William & Mary (14-6 and 6-1 in the CAA) arrived on a six-game winning streak and fresh off a nine-point win Thursday at Delaware.
“We didn’t think we would blow them out but everyone went out there and played our game,” Walton said. “We weren’t going to make it easy on them, that is for sure, we were going to compete.”
The Dragons won’t play in the DAC again until Feb. 6 when James Madison visits Philly.
“That was a great crowd for Homecoming,” Spiker said. “”Let’s have Homecoming in two weeks again.”
Until then, Drexel plays at Northeastern, at Hofstra and at Delaware – all teams with winning records - in its next three games.
“We won a couple, now we have to take this act on the road,” Spiker said. “Our league is difficult.
Butler, a rugged 6-foot-8 junior forward from Virginia via Navy, recorded his 13th double-double, and along with Tim Perry Jr. a 6-10 sophomore, banged down low defensively on Nathan Knight, a powerful 6-10 senior, who came into the game leading the nation in double-doubles with 15 and was averaging 20.3 points and 10.6 rebounds.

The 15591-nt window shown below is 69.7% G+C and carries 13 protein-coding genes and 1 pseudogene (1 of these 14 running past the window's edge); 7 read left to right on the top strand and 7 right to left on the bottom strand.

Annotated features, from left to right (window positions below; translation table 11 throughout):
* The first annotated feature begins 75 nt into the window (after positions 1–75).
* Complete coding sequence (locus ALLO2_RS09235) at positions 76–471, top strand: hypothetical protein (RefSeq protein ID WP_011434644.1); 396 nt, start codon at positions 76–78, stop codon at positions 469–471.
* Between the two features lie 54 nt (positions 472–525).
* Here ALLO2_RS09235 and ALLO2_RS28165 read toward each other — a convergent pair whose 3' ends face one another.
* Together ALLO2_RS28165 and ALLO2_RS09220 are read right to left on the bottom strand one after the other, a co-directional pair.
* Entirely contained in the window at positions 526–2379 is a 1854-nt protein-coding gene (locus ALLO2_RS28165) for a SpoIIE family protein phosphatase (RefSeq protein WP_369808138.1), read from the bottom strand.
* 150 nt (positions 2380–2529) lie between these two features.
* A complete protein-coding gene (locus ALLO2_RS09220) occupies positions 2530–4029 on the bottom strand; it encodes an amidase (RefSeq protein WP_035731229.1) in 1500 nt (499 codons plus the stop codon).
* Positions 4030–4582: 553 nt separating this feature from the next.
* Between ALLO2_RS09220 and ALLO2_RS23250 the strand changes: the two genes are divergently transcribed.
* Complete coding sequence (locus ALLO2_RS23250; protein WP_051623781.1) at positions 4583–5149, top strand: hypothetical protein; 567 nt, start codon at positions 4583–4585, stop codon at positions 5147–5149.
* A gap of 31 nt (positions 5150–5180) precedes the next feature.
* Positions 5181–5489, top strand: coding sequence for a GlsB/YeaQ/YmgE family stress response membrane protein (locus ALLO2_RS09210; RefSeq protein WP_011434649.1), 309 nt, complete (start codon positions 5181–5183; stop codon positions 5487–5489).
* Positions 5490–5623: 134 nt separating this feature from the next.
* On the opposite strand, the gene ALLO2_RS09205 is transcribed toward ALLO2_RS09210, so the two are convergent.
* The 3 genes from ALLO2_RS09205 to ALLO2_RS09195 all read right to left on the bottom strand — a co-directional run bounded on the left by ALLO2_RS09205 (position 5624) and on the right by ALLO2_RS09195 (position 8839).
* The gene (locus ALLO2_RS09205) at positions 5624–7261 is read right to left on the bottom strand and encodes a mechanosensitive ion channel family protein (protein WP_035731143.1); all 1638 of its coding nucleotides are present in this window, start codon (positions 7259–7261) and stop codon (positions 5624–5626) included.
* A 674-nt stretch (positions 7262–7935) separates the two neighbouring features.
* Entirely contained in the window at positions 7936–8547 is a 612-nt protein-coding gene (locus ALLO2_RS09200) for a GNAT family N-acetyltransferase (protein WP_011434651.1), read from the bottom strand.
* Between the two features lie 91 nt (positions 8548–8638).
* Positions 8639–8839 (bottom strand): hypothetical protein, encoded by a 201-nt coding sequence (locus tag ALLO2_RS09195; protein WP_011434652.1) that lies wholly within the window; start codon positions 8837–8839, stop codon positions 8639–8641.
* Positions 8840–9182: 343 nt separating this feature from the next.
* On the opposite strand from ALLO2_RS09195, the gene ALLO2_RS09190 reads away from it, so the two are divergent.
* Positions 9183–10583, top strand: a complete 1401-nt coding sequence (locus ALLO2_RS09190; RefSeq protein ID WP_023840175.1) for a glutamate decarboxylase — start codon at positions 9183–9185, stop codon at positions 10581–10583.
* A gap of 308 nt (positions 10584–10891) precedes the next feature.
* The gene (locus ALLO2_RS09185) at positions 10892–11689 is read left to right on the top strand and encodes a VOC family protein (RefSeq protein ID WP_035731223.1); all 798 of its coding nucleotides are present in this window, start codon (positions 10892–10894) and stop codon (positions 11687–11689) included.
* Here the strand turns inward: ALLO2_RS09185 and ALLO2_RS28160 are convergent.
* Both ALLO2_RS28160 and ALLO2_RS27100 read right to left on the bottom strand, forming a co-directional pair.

“He is a pro,” Spiker predicted.
Nathan did score 28 points, but he needed to take 22 shots from the field and he earned every bucket with Butler and Perry wrestling with him.
“Tim is at his best when he is physical,” Spiker said about Perry’s defensive effort and contributing four points and four rebounds in 11and a half active minutes.
When Perry, who played at Cherry Hill East in South Jersey, entered the game six minutes into the first half, Drexel lead 11-9. The spread bulged to 19-11 two minutes later. Perry’s father, Tim, played on the 1987-88 Temple Owls who were ranked No. 1 in the nation for two months and entered the NCAA tourney as the No.1 seed.